Journal Issue
Share
Article

Forum: Camdessus calls for IMF to adapt to changing times

Author(s):
International Monetary Fund. External Relations Dept.
Published Date:
October 2005
Share
  • ShareShare
Show Summary Details

How will the IMF, the World Bank, and other international financial institutions (IFIs) need to change over the next 10-15 years? This was the question asked—with particular focus on the IMF—by Michel Camdessus, IMF Managing Director from 1987 to 2000, in his Per Jacobsson Foundation lecture on September 25 in Washington, D.C.

He said the IFIs should continue to play a vital role in providing a global environment of stable and sustainable growth, helping emerging market countries develop, and helping the poorest countries reduce poverty. At the same time, they must help address a range of challenges including global current account imbalances, worldwide demographic transitions, and the global energy crisis.

But to continue performing these roles effectively, he said, the IFIs must adapt their missions, resources, and governance. And they need to do so in ways that take “on board the ethical requirements embraced by today’s public opinion”—good governance, public ownership of policies, and partnership between developing and developed countries.

Adapting missions

How might the IFIs’ missions adapt? Camdessus outlined three priorities:

Strengthening IMF surveillance. The preliminary conclusions of IMF staff missions for country consultations should be open to public debate. The IMF should also pay more attention to long-term, structural developments; focus more on international spillovers and the systemic impact of countries’ policies (such as global payments imbalances); and conduct more precise analysis, with the World Bank, of efforts to meet the Millennium Development Goals (MDGs).

Better equipping the IMF. The IMF must be equipped with “explicit competence and proper instruments” in the areas of capital account liberalization and orderly debt workouts, and for its role as an international lender of last resort. On capital account liberalization, “with the benefit of hindsight” [since the failed moves of 1997 to amend the IMF’s Articles of Agreement to give the IMF jurisdiction in this area], “we should now revisit the issue, taking advantage of the lessons learned.” As the international lender of last resort, the IMF should be authorized to inject international liquidity temporarily at times of crisis, through the creation and selective allocation of special drawing rights (SDRs).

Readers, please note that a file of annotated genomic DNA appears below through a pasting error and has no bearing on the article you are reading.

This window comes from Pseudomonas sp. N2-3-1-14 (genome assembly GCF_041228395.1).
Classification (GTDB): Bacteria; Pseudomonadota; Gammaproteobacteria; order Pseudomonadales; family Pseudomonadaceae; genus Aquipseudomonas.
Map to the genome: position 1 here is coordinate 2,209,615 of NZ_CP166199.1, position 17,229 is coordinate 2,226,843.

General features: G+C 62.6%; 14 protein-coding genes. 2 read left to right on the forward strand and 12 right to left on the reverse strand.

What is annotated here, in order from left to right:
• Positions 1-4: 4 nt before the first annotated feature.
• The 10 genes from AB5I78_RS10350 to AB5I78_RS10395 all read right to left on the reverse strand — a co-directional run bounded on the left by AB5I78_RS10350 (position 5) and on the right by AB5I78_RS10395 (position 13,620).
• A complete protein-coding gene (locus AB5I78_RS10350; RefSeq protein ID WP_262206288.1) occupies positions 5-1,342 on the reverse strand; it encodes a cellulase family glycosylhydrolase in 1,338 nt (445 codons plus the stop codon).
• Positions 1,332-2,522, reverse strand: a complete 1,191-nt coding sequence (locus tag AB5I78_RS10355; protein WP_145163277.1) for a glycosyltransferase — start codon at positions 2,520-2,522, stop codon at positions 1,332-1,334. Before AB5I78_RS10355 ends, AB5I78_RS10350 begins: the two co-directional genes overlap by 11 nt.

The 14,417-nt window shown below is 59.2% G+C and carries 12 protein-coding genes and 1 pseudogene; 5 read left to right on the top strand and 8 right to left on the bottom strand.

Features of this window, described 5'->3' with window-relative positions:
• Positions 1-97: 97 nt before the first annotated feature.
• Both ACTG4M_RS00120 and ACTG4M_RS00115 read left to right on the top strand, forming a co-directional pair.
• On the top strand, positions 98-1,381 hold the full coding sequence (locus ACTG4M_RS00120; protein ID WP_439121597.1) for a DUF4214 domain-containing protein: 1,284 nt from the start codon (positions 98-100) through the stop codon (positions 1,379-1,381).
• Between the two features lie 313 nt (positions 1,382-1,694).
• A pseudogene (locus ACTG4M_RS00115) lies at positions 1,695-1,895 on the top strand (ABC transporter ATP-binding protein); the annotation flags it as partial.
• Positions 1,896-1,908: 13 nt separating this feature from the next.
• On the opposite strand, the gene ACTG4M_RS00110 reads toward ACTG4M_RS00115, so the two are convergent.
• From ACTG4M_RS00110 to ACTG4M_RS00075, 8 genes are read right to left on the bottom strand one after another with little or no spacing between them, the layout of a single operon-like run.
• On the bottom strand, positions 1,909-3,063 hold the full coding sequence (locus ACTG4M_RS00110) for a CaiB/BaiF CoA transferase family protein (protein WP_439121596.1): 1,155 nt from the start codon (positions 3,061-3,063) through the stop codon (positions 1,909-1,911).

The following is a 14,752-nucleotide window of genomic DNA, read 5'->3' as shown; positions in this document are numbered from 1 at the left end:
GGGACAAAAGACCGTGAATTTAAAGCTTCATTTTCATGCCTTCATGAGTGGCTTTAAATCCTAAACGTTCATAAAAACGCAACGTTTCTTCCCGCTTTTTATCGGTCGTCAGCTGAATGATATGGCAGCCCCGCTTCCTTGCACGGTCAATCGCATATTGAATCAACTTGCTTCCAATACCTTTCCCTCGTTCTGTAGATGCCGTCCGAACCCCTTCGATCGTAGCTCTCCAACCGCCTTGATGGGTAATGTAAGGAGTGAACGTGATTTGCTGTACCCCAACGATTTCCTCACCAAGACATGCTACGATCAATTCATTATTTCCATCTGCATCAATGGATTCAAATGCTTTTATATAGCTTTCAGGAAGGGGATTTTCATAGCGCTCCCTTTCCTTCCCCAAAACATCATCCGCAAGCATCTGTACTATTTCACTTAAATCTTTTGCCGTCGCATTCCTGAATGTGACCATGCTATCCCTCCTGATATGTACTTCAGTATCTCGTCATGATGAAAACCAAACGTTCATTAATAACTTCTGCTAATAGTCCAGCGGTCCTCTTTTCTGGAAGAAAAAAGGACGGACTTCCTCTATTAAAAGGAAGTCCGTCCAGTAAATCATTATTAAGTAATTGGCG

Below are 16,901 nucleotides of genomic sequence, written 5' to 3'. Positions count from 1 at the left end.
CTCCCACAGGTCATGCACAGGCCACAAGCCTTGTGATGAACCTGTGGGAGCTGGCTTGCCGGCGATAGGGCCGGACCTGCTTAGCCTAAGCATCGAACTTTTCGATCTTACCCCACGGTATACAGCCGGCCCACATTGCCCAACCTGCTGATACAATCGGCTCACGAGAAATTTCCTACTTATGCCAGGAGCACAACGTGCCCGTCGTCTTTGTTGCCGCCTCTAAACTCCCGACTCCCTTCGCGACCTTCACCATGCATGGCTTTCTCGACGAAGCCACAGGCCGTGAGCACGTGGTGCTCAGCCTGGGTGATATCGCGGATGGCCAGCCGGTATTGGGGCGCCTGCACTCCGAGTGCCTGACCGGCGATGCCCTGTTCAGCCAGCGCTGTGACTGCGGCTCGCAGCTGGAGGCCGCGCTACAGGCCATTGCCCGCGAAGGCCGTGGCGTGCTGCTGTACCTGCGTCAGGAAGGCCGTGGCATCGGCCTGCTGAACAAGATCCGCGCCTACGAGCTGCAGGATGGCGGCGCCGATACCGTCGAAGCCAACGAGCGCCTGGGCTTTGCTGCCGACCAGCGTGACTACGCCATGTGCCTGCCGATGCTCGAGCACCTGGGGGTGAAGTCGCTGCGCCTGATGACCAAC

Adapting financing instruments. All development partners should “concentrate their means and leadership in contributing to the MDGs.” The World Bank’s role as a long-term lender should be increased, including through greater concentration on infrastructure investment. And the IMF’s membership should reaffirm its mission in support of its poorest members “as an essential part of its purposes under the Articles [of Agreement],” provide higher access to its concessional windows, and not relax the discipline of conditionality, which he did not view as being in contradiction with country ownership of programs.

Adapting resources and governance

On IMF human resources, Camdessus called for “strengthening, not downsizing” its staff. On IMF financial resources, he reiterated his view on the need for “significant periodic increases in quotas” and also for periodic allocations of SDRs. And on adapting governance, he called for the introduction of a “Council”—a political decision-making body that would be responsible for the major strategic decisions relating to the IMF—as well as for reforms in the size and composition of the Executive Boards of the IMF and the World Bank and in the procedures for selecting the heads of the two institutions.

The full text of Michel Camdessus’s lecture, International Financial Institutions: Dealing with New Global Challenges— Per Jacobsson lecture 2005—is available on the Per Jacobsson Foundation website, http://www.perjacobsson.org.

Laura Wallace

Editor-in-Chief

Sheila Meehan

Managing Editor

Jacqueline Irving

Production Manager

Christine Ebrahim-zadeh

Conny Lotze

Senior Editors

Camilla Andersen

Assistant Editors

Maureen Burke

Lijun Li

Senior Editorial Assistants

Kelley McCollum

Editorial Assistant

Julio Prego

Graphic Artist

Graham Hacche

Senior Advisor

Prakash Loungani

Associate Editor

The IMF Survey (ISSN 0047-083X) is published in English, French, and Spanish by the IMF 22 times a year, plus IMF in Focus. Opinions and materials in the IMF Survey do not necessarily reflect official views of the IMF. Any maps used are for the convenience of readers, based on National Geographies Atlas of the World, Sixth Edition; the denominations used and the boundaries shown do not imply any judgment by the IMF on the legal status of any territory or any endorsement or acceptance of such boundaries. Text from the IMF Surveymay be reprinted, with due credit given, but photographs and illustrations cannot be reproduced in any form. Address editorial correspondence to Current Publications Division, Room 7-106, IMF, Washington, DC 20431 U.S.A. Tel.: (202) 6238585; or e-mail any comments to imfsurvey@imf.org. To request an IMF Survey subscription ($109.00 annually for private firms and individuals) or IMF publications, please contact IMF Publication Services, Box X2005, IMF, Washington, DC 20431 U.S.A.

Tel.: (202) 623-7430;

fax: (202) 623-7201;

e-mail: publications@imf.org.

The IMF Survey is mailed first class in Canada, Mexico, and the United States, and by airspeed elsewhere.

Other Resources Citing This Publication